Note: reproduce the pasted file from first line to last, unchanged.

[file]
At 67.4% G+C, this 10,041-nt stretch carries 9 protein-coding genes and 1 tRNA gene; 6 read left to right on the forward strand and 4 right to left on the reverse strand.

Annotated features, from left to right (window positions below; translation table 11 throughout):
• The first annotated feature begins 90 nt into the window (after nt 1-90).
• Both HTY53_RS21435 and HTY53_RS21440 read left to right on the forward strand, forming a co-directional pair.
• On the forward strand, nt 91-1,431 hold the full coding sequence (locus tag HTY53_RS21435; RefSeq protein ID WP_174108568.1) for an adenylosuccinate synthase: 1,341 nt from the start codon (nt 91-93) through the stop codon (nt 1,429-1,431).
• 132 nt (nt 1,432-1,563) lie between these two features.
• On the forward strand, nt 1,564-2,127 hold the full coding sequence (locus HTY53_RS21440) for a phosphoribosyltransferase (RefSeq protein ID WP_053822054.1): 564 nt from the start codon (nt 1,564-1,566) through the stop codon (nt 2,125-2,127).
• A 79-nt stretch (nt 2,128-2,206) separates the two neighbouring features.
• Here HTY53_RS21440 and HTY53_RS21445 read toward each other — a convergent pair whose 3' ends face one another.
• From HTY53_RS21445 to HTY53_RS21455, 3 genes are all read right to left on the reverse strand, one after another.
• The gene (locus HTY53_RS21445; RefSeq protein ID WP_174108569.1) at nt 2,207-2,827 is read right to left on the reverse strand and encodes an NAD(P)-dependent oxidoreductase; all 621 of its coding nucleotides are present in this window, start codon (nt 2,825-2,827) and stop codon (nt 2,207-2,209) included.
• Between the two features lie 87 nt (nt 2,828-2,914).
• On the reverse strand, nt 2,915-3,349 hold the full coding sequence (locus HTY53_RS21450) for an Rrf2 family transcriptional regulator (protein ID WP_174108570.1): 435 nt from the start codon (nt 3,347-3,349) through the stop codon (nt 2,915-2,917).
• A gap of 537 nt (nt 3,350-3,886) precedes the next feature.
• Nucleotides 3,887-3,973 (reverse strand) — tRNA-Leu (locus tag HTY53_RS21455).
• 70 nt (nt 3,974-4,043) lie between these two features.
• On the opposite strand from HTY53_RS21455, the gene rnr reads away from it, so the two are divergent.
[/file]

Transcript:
At 67.4% G+C, this 10,041-nt stretch carries 9 protein-coding genes and 1 tRNA gene; 6 read left to right on the forward strand and 4 right to left on the reverse strand.

Annotated features, from left to right (window positions below; translation table 11 throughout):
• The first annotated feature begins 90 nt into the window (after nt 1-90).
• Both HTY53_RS21435 and HTY53_RS21440 read left to right on the forward strand, forming a co-directional pair.
• On the forward strand, nt 91-1,431 hold the full coding sequence (locus tag HTY53_RS21435; RefSeq protein ID WP_174108568.1) for an adenylosuccinate synthase: 1,341 nt from the start codon (nt 91-93) through the stop codon (nt 1,429-1,431).
• 132 nt (nt 1,432-1,563) lie between these two features.
• On the forward strand, nt 1,564-2,127 hold the full coding sequence (locus HTY53_RS21440) for a phosphoribosyltransferase (RefSeq protein ID WP_053822054.1): 564 nt from the start codon (nt 1,564-1,566) through the stop codon (nt 2,125-2,127).
• A 79-nt stretch (nt 2,128-2,206) separates the two neighbouring features.
• Here HTY53_RS21440 and HTY53_RS21445 read toward each other — a convergent pair whose 3' ends face one another.
• From HTY53_RS21445 to HTY53_RS21455, 3 genes are all read right to left on the reverse strand, one after another.
• The gene (locus HTY53_RS21445; RefSeq protein ID WP_174108569.1) at nt 2,207-2,827 is read right to left on the reverse strand and encodes an NAD(P)-dependent oxidoreductase; all 621 of its coding nucleotides are present in this window, start codon (nt 2,825-2,827) and stop codon (nt 2,207-2,209) included.
• Between the two features lie 87 nt (nt 2,828-2,914).
• On the reverse strand, nt 2,915-3,349 hold the full coding sequence (locus HTY53_RS21450) for an Rrf2 family transcriptional regulator (protein ID WP_174108570.1): 435 nt from the start codon (nt 3,347-3,349) through the stop codon (nt 2,915-2,917).
• A gap of 537 nt (nt 3,350-3,886) precedes the next feature.
• Nucleotides 3,887-3,973 (reverse strand) — tRNA-Leu (locus tag HTY53_RS21455).
• 70 nt (nt 3,974-4,043) lie between these two features.
• On the opposite strand from HTY53_RS21455, the gene rnr reads away from it, so the two are divergent.